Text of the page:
The ABCs program provides incentive awards to teachers, principals and other certified school-based staff, in addition to teacher assistants. In all schools that attain the High Growth standard, certified staff members each receive up to $1,500 incentive awards and teacher assistants receive up to $500. In schools attaining Expected Growth, certified staff members each receive up to $750 and teacher assistants receive up to $375. This year, funds for incentive awards will be released to local school districts today. Awards are expected to total approximately $103 million.

School assistance

The NCDPI and SBE are redesigning the way the state provides assistance to all schools and districts, including those schools and districts identified as low-performing under the ABCs. In 2007-08, the Board will provide the schools and districts identified as being most in need with a variety of services, designed to support significant, sustainable improvements in student performance. These services will include: supported self- assessment of needs, instructional coaches and professional development for teachers, training and support for school and district leadership, and the coordination of existing state and federal programs that target resources to underperforming schools.

Cohort graduation rates

In February, NCDPI released the first four-year cohort graduation rate for the graduating class of 2006 that showed the percent of students who entered ninth grade in 2002-03 and graduated with their class four years later or sooner (68.3 percent). For the graduating class of 2007, the four-year cohort rate for the ninth graders who entered high school in fall 2003 was 69.4 percent. This year, NCDPI also released a five-year cohort rate for the 2002-03 ninth graders. The five-year rate was 70.3 percent.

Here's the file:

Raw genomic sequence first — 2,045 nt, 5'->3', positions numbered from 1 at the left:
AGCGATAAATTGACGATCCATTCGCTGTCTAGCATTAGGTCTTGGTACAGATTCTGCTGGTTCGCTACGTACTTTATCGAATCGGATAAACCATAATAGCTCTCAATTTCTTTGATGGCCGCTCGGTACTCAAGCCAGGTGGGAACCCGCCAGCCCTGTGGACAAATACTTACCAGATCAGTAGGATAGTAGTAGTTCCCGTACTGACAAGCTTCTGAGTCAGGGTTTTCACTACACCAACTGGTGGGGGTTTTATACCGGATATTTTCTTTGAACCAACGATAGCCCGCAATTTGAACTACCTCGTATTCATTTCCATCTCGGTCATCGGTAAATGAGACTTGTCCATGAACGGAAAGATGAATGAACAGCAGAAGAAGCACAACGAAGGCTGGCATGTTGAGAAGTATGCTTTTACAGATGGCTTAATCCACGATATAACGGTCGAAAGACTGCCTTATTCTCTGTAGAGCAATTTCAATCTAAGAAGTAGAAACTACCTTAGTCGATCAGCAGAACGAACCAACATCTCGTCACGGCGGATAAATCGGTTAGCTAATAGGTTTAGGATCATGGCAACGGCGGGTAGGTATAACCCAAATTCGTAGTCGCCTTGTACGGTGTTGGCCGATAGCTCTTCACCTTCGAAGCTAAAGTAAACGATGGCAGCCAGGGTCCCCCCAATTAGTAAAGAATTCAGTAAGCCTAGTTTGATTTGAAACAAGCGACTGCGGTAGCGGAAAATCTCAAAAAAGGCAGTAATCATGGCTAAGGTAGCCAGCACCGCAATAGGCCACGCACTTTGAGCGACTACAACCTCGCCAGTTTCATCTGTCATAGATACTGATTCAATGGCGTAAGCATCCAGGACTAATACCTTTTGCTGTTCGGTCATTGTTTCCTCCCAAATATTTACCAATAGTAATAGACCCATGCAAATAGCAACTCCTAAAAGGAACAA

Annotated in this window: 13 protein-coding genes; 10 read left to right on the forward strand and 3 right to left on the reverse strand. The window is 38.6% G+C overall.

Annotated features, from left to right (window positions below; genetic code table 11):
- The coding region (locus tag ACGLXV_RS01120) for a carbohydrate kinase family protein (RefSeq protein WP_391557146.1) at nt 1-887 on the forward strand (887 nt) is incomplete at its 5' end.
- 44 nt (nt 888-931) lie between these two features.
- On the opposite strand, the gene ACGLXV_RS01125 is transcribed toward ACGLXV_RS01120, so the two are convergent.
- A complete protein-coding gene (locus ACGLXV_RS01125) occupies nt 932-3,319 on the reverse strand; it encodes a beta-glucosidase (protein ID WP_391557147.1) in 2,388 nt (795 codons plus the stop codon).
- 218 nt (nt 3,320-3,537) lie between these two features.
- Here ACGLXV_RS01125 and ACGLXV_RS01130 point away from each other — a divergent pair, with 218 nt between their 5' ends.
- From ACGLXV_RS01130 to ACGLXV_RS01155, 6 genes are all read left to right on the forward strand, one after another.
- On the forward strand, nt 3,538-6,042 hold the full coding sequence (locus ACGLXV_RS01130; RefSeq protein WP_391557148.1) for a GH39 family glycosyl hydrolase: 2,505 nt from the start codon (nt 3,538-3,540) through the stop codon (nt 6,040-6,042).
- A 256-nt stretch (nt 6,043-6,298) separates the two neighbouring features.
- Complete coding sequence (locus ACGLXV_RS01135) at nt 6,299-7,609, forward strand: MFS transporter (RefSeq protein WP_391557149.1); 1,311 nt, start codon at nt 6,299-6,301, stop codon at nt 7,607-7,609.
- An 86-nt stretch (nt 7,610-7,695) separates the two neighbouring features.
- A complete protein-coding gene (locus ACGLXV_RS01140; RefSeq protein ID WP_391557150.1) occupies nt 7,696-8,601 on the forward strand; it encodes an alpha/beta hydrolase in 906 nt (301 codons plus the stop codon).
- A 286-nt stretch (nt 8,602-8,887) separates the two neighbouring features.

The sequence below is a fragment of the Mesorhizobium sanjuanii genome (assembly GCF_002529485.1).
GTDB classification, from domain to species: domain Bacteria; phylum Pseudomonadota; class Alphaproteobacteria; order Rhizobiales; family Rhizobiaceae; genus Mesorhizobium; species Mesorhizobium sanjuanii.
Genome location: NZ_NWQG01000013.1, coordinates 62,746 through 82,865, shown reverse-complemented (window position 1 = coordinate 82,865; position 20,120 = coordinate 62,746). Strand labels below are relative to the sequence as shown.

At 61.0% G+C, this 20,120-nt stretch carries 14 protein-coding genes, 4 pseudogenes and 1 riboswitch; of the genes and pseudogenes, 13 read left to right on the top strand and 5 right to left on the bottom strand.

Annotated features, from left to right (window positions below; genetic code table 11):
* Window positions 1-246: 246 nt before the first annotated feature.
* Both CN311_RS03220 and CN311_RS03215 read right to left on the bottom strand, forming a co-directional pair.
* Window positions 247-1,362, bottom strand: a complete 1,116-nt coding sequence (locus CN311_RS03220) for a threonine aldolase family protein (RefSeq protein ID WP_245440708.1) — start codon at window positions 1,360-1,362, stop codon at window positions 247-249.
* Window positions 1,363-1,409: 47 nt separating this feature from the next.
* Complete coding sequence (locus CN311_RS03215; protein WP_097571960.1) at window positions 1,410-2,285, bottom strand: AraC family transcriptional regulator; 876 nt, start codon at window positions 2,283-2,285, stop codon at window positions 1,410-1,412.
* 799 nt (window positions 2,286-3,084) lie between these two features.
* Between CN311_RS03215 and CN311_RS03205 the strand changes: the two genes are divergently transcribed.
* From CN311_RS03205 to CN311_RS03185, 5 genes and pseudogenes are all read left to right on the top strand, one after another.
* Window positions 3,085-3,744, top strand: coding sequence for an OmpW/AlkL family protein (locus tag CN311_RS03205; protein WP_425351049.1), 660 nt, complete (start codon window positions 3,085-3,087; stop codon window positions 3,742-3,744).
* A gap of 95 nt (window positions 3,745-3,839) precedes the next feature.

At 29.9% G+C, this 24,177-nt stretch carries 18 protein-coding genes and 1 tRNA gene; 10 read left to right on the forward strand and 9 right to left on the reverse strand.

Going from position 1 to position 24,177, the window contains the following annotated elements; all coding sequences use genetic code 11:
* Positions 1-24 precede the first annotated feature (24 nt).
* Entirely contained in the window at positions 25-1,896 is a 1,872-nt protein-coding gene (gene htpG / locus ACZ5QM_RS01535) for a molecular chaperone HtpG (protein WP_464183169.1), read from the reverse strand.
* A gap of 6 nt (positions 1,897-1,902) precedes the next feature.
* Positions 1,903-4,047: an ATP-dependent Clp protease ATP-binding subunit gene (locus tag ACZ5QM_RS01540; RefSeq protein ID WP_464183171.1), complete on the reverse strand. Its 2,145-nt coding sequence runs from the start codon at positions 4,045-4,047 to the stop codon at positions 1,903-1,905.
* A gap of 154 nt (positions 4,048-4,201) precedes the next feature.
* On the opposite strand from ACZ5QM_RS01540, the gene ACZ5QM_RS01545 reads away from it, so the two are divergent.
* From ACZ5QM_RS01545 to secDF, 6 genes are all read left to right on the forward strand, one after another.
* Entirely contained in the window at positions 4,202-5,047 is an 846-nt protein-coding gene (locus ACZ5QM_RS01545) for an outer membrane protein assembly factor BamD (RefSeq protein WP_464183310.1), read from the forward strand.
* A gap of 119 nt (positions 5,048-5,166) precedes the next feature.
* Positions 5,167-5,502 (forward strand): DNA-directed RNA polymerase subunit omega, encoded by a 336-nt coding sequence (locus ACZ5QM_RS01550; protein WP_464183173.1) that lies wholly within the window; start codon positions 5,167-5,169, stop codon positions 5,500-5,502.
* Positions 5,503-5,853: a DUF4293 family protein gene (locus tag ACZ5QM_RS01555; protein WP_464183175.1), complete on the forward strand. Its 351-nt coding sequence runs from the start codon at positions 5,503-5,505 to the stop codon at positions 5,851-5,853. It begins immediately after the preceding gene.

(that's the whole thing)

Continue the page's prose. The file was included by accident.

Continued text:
AYP targets

Adequate Yearly Progress (AYP) under the federal No Child Left Behind education law requires every state to set annual targets toward reaching proficiency in reading and mathematics. These targets are shown as percentages of students who score proficient or better on state tests. Every state sets annual targets with the ultimate required goal of 100 percent student proficiency in 2013-14. The AYP measure for a school requires every student group in the school to reach the target. If a school misses even one target, the school does not make AYP

In 2007, 44.7 percent of all schools met AYP. However, 62.1 percent (1,440) of all North Carolina public schools met at least 90 percent of their AYP targets. Another 19.2 percent (445 schools) met 80-89.9 percent of their AYP targets. For more on this, please visit the NCDPI Web site,

ABCs background information

The annual report, in its 11th year, provides a comprehensive picture of school performance. In addition to reporting academic growth rates for each public school, the ABCs report includes:

  • which schools made Adequate Yearly Progress, a measure required by federal education law No Child Left Behind;
  • the number of schools that met specific ranges of AYP targets;
  • the four-year cohort graduation rate (reported for the second year in 2007);
  • the first five-year cohort graduation rate;
  • the performance composites for each school (the percentage of students' test scores that were at the proficient level or better);
  • the performance category designated for each school.

For more information about the 2006-07 ABCs/AYP report, please contact the NC Department of Public Instruction's Communications division at 919.807.3450 or go online to

About the North Carolina Department of Public Instruction:
The North Carolina Department of Public Instruction provides leadership to 115 local public school districts and 126 charter schools serving over 1.5 million students in kindergarten through high school graduation. The agency is responsible for all aspects of the state's public school system and works under the direction of the North Carolina State Board of Education.

For more information:
NCDPI Communication and Information Division, 919.807.3450.